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One of the problems with getting people to stop smoking is that even if they “know” it is bad for them in some intellectual sense, they can’t really imagine how bad it really is.
The problem is the gulf between intellectual or “cognitive” knowledge and human feeling.Look at a slug or a cockroach and we feel disgust and revulsion. Look at a raw chicken and we wonder what it’ll taste like when cooked. We don’t think about the fact that currently, in its uncooked state, it is laden with bacteria. The same is true of the effect of smoking on the lungs, the heart and the arteries.
But that is all about to change thanks to new software being developed for augmented reality at Birmingham City University.
The idea is to create an augmented reality view of what is going on inside the patient and showing it to them as means of encouraging them to change their lifestyles in general and to quit smoking in particular. The software creates 3D replicas of the patient’s internal organs that are far clearer and sharper than anything that an X-ray, MRI or Ultrasound scan could provide. The replica can also be rotated and shown from all sides to show the patient the full impact of their lifestyle choices as well as where they are headed.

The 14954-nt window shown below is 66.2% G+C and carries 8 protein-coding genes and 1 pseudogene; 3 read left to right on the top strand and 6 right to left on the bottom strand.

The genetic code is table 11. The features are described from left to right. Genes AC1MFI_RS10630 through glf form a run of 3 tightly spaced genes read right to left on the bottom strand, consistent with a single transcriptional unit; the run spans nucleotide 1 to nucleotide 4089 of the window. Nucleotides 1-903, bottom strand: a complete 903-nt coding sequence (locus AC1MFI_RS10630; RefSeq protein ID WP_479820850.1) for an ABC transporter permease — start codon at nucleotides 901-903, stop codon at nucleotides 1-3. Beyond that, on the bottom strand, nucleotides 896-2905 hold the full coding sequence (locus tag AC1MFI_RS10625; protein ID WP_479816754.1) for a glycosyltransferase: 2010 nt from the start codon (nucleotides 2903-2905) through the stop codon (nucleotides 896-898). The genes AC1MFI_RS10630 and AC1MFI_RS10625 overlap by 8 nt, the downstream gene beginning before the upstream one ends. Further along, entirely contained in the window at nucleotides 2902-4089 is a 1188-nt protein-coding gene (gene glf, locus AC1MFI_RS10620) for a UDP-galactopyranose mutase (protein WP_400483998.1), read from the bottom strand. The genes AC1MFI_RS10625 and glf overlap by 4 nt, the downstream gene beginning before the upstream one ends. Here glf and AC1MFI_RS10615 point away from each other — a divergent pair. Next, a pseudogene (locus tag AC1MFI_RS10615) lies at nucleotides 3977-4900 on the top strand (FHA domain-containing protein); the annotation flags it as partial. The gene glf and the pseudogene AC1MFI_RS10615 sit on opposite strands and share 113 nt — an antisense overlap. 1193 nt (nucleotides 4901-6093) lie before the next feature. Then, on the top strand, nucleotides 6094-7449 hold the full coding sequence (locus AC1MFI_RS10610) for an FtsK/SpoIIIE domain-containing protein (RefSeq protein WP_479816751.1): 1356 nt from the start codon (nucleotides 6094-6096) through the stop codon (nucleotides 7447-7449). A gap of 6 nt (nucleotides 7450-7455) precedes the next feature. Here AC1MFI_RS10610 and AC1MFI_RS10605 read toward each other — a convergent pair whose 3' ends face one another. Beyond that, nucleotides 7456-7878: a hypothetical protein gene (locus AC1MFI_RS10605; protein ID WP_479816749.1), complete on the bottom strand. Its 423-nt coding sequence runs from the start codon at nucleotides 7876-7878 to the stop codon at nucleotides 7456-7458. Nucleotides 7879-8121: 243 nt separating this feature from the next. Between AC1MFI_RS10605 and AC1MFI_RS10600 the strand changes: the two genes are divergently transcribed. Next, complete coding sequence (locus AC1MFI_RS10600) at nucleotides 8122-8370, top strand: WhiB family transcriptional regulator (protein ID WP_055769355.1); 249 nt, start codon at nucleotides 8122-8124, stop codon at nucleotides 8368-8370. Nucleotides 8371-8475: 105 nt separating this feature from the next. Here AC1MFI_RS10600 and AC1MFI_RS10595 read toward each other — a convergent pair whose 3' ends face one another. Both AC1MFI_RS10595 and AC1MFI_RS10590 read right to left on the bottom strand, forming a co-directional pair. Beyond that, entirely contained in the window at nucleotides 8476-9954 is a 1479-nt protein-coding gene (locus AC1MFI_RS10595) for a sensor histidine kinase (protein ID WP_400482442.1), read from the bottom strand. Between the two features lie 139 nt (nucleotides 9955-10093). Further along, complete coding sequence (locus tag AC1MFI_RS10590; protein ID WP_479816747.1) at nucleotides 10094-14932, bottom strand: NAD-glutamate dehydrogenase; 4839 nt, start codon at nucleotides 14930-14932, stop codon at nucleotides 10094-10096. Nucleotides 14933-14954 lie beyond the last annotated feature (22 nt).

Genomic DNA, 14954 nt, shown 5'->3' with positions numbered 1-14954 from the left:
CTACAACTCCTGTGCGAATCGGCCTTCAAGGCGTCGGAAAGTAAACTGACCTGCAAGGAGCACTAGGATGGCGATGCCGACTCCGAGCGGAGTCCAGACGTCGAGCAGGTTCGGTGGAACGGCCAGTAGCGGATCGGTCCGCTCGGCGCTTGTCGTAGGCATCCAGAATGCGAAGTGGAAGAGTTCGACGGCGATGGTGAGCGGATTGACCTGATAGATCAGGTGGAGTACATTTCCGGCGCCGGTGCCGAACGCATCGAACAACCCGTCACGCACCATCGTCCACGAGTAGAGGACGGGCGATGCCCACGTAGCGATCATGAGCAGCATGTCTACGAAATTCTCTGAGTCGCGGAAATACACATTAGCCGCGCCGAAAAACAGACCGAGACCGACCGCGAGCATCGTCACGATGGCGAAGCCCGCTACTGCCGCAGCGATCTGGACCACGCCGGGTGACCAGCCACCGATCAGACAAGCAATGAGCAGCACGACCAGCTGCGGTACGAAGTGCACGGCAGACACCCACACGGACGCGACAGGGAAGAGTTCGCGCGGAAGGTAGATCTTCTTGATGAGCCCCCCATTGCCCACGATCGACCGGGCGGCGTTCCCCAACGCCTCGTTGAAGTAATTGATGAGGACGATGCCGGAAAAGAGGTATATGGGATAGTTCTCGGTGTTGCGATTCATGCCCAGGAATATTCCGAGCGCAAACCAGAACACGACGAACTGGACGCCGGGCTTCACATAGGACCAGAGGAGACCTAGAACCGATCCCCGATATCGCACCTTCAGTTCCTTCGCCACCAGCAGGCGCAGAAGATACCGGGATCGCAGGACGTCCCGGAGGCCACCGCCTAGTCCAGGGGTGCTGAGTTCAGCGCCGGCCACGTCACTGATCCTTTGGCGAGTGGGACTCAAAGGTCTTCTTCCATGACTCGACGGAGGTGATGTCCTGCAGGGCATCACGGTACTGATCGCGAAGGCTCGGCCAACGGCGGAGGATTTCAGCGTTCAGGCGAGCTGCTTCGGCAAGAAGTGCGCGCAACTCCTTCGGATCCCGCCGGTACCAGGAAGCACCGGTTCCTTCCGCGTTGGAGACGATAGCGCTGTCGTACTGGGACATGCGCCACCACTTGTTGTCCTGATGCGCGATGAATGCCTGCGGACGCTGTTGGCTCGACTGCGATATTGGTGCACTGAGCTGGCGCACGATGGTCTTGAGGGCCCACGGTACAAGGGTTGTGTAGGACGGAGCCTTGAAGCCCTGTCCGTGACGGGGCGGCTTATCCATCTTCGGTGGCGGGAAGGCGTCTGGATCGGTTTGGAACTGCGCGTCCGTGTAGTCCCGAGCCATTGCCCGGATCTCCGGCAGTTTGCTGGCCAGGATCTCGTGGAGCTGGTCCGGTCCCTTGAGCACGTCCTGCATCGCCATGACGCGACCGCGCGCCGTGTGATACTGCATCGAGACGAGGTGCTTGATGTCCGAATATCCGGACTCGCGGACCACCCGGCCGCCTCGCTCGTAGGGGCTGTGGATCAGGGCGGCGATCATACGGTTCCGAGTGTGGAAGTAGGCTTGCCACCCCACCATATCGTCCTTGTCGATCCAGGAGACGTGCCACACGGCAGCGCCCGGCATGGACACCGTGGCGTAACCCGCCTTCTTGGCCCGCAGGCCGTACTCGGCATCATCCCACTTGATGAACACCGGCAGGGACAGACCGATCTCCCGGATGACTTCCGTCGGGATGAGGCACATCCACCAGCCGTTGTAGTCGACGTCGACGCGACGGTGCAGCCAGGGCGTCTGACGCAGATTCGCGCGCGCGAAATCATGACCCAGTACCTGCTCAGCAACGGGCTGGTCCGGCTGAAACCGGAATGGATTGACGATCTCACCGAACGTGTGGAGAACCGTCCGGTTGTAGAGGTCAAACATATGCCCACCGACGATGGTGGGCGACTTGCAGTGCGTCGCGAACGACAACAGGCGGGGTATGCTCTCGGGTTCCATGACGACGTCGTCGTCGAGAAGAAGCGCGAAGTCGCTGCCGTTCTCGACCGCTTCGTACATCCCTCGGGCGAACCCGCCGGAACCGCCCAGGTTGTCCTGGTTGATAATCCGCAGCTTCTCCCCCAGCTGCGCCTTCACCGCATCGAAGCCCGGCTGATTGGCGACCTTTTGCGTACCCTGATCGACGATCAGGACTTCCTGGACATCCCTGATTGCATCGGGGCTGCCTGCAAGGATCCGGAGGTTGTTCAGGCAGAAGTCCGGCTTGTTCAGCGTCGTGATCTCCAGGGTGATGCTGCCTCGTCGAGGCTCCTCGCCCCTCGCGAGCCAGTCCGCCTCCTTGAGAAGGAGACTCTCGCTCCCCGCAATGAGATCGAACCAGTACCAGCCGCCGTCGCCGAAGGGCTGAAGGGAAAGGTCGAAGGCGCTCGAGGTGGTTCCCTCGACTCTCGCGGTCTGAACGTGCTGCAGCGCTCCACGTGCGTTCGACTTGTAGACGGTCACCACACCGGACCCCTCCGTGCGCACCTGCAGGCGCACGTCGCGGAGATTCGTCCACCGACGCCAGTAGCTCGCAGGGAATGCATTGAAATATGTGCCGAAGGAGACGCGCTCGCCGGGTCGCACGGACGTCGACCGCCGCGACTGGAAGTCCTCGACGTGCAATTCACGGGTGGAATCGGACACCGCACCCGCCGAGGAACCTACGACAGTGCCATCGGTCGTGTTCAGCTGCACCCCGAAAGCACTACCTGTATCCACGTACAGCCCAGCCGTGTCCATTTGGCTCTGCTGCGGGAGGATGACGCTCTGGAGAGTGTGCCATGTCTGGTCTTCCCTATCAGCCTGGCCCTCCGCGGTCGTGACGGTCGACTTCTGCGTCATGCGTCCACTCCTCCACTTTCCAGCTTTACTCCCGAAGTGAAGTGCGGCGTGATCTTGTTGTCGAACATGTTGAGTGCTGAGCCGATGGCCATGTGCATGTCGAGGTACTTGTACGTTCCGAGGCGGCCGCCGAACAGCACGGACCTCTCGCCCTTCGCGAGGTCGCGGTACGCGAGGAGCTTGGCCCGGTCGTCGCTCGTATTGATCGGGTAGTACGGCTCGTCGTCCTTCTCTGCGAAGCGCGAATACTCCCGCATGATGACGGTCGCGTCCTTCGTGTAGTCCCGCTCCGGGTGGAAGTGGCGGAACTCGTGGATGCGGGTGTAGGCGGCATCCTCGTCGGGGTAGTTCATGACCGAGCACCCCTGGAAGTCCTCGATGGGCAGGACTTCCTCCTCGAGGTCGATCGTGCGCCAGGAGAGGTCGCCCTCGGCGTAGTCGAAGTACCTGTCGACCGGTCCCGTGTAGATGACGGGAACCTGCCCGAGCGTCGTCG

Dr Ian Williams, heading the team, explained: “If you select the lungs, it allows you to interact with the lungs by rotating or enlarging them as if they were in front of you as an actual object. If the patient was a smoker you could put a texture to reflect the effects of smoking.”
Each patient gets a customized view relevant to them, their condition and their lifestyle. For example, “if the patient was a smoker,” Dr. Williams explained, “you could put a texture to reflect the effects of smoking.”
Another application, Dr Williams is considering, is showing patients what their forthcoming medical or surgical procedure will entail. This could both re-assure the patient and encourage them to cooperate with post operative care.